Witold Krajewski, Professor
IIHR-Hydroscience & Engineering
The University of Iowa
Wednesday, September 30, 2009
3:00 pm: Conversation and Cookies in Room 108 Atmospheric Sciences Building
3:30 pm: Seminar in Room 114 Transportation Building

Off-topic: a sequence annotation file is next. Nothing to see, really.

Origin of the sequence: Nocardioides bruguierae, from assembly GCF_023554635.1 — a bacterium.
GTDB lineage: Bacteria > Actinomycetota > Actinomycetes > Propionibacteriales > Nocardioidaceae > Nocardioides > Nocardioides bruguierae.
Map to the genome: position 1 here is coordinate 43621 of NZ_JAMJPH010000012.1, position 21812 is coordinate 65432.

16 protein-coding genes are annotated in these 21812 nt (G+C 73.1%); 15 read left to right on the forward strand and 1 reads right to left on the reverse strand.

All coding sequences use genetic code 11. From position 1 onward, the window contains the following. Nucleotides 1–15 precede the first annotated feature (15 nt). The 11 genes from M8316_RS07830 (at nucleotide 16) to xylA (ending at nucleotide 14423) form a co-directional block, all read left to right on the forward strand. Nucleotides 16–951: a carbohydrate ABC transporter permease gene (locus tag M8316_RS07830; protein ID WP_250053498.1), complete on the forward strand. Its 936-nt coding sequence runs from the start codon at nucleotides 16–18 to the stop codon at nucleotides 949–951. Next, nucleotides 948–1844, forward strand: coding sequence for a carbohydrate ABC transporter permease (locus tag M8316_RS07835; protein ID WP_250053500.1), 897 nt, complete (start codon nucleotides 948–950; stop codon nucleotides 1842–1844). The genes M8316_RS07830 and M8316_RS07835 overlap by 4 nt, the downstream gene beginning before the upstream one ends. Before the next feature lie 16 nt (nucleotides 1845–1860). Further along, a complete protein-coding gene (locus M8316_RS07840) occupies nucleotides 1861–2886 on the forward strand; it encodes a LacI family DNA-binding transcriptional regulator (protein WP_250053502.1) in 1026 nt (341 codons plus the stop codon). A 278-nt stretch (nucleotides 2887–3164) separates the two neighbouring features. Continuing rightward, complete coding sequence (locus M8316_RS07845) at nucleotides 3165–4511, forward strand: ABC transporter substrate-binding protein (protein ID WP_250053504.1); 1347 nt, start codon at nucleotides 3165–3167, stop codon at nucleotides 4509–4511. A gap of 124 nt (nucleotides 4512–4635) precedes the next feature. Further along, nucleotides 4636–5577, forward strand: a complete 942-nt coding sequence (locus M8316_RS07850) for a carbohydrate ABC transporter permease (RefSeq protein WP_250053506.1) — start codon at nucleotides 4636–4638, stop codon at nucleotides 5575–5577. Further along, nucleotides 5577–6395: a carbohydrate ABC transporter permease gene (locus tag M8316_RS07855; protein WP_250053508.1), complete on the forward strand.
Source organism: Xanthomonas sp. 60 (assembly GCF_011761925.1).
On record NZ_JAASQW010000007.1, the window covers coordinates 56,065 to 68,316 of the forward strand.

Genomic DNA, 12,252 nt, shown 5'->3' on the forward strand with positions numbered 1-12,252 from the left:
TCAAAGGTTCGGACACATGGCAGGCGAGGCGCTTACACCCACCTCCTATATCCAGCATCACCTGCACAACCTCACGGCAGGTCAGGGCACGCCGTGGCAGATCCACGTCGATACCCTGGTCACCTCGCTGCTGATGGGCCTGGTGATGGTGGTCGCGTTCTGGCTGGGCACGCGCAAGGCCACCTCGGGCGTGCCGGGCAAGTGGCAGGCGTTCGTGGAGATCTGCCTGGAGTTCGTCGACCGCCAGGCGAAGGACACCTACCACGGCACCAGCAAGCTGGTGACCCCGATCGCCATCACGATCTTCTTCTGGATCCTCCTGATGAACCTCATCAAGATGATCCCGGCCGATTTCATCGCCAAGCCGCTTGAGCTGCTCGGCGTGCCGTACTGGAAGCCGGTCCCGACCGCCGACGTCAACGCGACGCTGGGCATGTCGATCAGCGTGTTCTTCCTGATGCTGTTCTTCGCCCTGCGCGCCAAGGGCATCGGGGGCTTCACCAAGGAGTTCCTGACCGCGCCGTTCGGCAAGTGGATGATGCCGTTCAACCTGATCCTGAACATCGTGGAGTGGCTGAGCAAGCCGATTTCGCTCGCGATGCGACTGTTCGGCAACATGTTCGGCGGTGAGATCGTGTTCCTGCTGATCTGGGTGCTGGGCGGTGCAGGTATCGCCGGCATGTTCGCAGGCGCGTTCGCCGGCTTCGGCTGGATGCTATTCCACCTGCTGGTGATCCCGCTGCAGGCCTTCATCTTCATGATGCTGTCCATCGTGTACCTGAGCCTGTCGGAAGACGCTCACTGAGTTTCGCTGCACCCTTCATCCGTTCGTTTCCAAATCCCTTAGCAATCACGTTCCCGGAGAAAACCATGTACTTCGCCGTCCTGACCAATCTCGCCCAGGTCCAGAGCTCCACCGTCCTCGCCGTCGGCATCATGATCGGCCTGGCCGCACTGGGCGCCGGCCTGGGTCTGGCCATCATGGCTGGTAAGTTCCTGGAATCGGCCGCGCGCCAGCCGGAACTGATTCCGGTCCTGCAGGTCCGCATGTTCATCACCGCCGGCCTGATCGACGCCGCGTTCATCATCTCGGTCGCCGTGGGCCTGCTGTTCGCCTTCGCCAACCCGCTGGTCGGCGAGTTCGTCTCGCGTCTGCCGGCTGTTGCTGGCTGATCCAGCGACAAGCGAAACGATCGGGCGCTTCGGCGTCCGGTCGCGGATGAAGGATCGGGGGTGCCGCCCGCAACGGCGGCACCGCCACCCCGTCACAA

The speaker explores the role of rainfall variability and the associated rainfall estimation uncertainty in the context of flood forecasting. He uses a diagnostic framework of scaling of peak flows with drainage area. It has been know for quite some time that the annual statistics of flood peaks obey power laws with respect to areas. Less known is observational evidence that similar scaling relationships are valid at the event scale. Much of this evidence comes from data analysis of the recent June 2008 floods in Eastern Iowa. Data collected by the USGS from basins with area ranging over four orders of magnitude display strong power laws. This behavior of flood peaks can be explained by the role of the drainage network topology and the associated water transport. The speaker discusses the interplay of rainfall variability and the drainage network topology using the Iowa 2008 floods as an example. He closes with an outline of the implications of the presented framework for real time flood forecasting and for flood frequency prediction under changing climate.
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